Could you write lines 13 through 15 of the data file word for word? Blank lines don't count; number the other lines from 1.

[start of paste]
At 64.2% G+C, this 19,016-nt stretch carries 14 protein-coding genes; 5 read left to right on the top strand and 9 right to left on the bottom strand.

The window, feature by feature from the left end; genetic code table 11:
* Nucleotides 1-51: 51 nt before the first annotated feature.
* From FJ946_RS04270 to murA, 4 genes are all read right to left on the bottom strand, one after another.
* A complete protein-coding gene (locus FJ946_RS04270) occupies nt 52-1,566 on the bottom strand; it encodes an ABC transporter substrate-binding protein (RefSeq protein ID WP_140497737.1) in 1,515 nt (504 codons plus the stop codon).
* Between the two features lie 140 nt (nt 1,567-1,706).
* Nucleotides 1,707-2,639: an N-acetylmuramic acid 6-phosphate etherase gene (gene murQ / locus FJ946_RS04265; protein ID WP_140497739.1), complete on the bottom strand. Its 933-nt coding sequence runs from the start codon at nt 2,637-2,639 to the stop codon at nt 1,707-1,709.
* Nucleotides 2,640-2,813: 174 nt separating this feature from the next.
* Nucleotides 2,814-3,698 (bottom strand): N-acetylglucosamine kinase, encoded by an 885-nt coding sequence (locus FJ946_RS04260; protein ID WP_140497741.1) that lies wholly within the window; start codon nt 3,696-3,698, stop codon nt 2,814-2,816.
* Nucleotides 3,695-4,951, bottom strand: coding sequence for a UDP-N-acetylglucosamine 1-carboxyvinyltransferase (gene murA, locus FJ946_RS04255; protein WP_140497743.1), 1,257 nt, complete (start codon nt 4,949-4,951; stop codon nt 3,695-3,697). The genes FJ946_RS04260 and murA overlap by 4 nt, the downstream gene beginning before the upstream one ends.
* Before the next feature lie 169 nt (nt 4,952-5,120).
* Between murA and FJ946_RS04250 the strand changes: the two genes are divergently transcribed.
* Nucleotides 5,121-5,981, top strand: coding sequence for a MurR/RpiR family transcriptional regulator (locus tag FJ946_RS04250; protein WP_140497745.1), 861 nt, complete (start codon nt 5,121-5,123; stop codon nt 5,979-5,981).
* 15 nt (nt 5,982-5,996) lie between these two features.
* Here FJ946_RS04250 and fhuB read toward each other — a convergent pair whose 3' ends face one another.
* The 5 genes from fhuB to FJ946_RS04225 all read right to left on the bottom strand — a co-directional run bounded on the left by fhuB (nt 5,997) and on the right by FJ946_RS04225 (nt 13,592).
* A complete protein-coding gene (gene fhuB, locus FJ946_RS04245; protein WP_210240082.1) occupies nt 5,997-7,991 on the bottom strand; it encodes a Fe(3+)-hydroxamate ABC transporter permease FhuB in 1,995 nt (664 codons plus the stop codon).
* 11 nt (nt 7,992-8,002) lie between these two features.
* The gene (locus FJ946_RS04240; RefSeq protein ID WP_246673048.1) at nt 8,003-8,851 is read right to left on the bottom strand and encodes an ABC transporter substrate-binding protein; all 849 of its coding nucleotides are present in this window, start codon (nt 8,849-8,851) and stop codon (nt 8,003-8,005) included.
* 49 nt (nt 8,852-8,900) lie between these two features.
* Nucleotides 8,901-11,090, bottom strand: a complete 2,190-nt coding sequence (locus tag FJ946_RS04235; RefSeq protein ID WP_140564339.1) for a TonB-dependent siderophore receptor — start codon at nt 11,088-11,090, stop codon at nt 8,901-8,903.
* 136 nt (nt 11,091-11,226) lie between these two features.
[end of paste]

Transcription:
* Nucleotides 5,121-5,981, top strand: coding sequence for a MurR/RpiR family transcriptional regulator (locus tag FJ946_RS04250; protein WP_140497745.1), 861 nt, complete (start codon nt 5,121-5,123; stop codon nt 5,979-5,981).
* 15 nt (nt 5,982-5,996) lie between these two features.
* Here FJ946_RS04250 and fhuB read toward each other — a convergent pair whose 3' ends face one another.